All of the roads inside the preserve are dirt, and rules of the park do not permit trucks to go off those tracks except in exceptional circumstances. Even with that, an experienced game driver can take you within 30 feet of even the most dangerous animals. And as the driver well knows, that’s about as close as it’s safe to get. True, you are relatively safe inside the truck, but even a truck is no match for an offended rhino, buffalo or elephant. And keeping a respectful distance, not harassing or disrupting the animals in any way, is part of responsible eco-tourism.
We lodged at Sunworld Safaris’ own Mara Bush Camp. The camp has 10 guest tents, a large bar-lounge tent and a dining tent. Guest tents are equipped large comfortable beds, sink and running water, flush toilet and hot-water shower. In keeping with the camp’s eco-friendly philosophy, electric lights in the tents are battery-powered from the camp’s solar panels. AC power for recharging cell phones and computers is provided at night in the lounge tent, where there is a generator.
Camp was scarcely less accommodating than the best-equipped lodges. Because the camp is relatively small, it seems there is always someone handy to meet any request. For example, when you return hot and dusty from an afternoon game drive, an attendant greets you to ask whether you want a hot shower. Each guest tent uses a bucket system on the roof to dispense 20 liters of hot water. Attendants have to operate the system manually while you’re having your shower, communicating discreetly through the tent wall to ask you whether the temperature is just right.
Charles Lemiso, manager of Mara Bush Camp, explained to us that the logistics of operating luxury accommodations in the wild are challenging, but ultimately practical. The biggest supply item is fresh water, which must be transported from 30 miles away. Food and other supplies are flown-in to the Mara airstrip. Waste materials from the camp are separated. Organic matter is buried in the ground with active bacteria compounds to hasten decomposition. Trash and recyclables are transported out.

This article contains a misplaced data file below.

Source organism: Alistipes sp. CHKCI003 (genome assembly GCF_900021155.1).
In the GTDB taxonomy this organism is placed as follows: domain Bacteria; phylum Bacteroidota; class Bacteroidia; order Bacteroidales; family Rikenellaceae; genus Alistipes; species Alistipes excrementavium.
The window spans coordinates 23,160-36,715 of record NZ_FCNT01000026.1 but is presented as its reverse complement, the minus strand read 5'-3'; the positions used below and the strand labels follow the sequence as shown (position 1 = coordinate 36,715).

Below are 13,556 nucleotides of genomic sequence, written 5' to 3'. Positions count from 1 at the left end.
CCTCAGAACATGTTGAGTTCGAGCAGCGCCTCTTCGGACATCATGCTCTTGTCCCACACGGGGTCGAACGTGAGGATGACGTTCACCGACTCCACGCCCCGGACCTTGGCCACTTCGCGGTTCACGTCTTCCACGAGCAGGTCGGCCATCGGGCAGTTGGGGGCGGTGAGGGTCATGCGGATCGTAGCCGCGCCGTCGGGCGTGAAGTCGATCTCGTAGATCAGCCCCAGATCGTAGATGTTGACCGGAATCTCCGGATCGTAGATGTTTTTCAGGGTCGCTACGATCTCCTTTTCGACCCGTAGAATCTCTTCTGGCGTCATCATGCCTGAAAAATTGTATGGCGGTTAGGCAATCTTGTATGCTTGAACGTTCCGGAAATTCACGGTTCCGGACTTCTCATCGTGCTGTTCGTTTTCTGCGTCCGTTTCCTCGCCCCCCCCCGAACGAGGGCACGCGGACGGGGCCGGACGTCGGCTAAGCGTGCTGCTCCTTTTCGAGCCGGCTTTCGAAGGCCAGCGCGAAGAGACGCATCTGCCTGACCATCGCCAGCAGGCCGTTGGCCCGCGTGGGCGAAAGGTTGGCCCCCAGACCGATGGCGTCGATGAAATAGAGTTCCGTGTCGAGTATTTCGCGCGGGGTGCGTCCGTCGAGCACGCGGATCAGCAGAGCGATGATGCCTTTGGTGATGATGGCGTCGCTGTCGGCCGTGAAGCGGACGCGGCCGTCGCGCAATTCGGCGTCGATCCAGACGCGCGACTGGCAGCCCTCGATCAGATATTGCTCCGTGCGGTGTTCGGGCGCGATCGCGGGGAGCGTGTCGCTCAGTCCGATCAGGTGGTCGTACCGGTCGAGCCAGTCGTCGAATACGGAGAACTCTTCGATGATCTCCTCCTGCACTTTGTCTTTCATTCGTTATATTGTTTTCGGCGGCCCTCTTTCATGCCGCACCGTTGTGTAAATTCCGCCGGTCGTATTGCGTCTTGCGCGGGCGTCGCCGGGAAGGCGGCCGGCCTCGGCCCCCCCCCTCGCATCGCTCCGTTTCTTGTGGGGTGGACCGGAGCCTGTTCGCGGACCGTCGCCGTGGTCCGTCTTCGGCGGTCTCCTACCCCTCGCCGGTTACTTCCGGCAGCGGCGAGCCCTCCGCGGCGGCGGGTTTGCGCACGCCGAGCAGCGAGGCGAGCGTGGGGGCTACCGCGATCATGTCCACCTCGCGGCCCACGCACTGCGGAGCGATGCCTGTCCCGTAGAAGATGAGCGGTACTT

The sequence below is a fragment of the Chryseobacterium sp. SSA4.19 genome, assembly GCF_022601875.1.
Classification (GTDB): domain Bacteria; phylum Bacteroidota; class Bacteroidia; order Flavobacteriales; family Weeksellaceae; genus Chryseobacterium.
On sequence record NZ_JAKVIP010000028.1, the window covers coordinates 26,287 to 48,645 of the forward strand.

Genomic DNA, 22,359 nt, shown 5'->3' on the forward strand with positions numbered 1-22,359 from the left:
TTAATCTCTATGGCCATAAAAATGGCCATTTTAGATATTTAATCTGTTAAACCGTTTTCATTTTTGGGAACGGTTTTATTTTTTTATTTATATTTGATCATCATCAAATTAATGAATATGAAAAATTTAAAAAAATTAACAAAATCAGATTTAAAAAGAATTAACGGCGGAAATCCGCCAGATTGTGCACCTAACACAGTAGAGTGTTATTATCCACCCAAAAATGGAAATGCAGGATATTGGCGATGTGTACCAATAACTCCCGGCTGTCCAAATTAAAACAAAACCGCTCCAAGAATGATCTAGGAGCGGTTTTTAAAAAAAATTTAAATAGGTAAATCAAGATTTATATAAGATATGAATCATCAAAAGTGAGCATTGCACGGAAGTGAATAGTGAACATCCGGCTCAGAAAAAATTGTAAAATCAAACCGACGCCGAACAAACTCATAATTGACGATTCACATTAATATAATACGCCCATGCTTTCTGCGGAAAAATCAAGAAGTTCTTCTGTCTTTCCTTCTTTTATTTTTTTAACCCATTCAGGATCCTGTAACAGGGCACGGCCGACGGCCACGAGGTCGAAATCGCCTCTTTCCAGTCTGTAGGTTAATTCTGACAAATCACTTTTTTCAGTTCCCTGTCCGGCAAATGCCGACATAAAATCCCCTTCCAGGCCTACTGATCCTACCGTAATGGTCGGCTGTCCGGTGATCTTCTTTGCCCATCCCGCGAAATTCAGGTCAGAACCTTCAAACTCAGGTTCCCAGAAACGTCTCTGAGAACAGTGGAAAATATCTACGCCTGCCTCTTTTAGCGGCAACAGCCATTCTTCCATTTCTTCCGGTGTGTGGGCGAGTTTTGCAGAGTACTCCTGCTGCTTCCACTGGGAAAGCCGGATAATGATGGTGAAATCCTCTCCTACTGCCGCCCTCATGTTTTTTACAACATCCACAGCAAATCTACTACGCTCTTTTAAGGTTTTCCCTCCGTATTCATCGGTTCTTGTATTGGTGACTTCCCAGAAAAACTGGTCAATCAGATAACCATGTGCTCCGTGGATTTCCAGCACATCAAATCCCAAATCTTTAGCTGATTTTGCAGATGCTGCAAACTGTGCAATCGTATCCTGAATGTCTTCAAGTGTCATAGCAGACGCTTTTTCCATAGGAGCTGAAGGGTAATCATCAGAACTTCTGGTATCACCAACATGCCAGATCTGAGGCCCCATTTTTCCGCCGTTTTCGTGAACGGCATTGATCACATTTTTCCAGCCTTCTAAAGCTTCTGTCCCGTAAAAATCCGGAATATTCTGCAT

Living in the camp for three days turned out to be a highlight experience. We slept like babies, serenaded by the sounds of the animals in the forest. We felt close to nature, while at the same time we relished being served lavishly by the sweet and attentive staff of native Kenyans. As with many of their countrymen whom we met, they are open, cheerful, and quick to share a story or their feelings. President Obama, of course, is a favorite topic and proudly revered as "our son, too." One kindhearted server, Owuor, gave me neem tea to get over a little cough I had and was sure to check up on me at every meal to see how she was feeling. It was a wonderful healing experience.
We have to admit we were very sad to leave. This was the last stop on our fabulous nine-day safari, after which we were driven back to the big city of Nairobi. We may have left the wilderness behind, but it is still in our hearts and minds. Sunworld was a wonderful gateway to the riches of Kenya, its beautiful land, amazing animals and awesome people.
We feel grateful to Gabriele Nowak, naturalized Kenyan from Austria and her husband, native Asian Kenyan Dave Choda, for creating such a world class touring company. Not only do they cater to your every need while in Kenya, they also take impoverished Kenyan children on field trips to the great parks, give to the schools, and work with conservation groups to help preserve the treasures of Kenya.
We enthusiastically recommend a trip to mother Africa, especially to wonderful and fascinating Kenya, hosted by the skillful and caring planners at Sunworld Safaris.
To read part one of this series on Sunworld, where we describe our game drives through
Amboseli National Park, please click here.
Please cick here to view our trip to see the flamingos and rhinos of Lake Nakuru, by way of Lake Naivasha, where – no joke – we had a close encounter with a truly fearsome beast.
Photos by Georja Umano
Sunworld Safaris, Ltd.
Off Riverside Drive
On Riverside Lane
P.O. Box 390094
00623 Nairobi, Kenya
Ph +254 020 444 5669 / 444 580 / 444 5673 / 444 5850
Mobile 0722-525400 / 0733-614055
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Mara Bush Camp http://www.marabushcamp.com/en